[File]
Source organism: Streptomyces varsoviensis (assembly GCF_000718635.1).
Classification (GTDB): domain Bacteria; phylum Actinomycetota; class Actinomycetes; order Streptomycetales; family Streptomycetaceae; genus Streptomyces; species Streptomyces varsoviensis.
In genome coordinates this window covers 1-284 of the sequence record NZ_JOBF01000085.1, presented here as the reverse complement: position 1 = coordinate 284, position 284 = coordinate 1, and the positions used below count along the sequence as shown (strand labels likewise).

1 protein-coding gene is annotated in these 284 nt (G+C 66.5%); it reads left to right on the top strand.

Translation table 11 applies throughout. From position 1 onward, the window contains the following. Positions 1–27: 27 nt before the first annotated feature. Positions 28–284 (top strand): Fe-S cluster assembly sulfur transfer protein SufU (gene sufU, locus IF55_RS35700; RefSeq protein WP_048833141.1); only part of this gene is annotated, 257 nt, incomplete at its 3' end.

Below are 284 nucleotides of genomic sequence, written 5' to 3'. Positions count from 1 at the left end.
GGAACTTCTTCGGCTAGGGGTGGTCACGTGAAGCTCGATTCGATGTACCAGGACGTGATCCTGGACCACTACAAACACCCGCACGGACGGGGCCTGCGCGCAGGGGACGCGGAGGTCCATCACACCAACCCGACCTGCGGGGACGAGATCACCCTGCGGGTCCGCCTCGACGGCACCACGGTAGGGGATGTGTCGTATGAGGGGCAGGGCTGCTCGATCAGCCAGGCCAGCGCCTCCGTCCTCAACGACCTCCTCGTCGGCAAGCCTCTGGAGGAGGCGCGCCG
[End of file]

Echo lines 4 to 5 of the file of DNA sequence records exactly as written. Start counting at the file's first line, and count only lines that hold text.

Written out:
1 protein-coding gene is annotated in these 284 nt (G+C 66.5%); it reads left to right on the top strand.

Translation table 11 applies throughout. From position 1 onward, the window contains the following. Positions 1–27: 27 nt before the first annotated feature. Positions 28–284 (top strand): Fe-S cluster assembly sulfur transfer protein SufU (gene sufU, locus IF55_RS35700; RefSeq protein WP_048833141.1); only part of this gene is annotated, 257 nt, incomplete at its 3' end.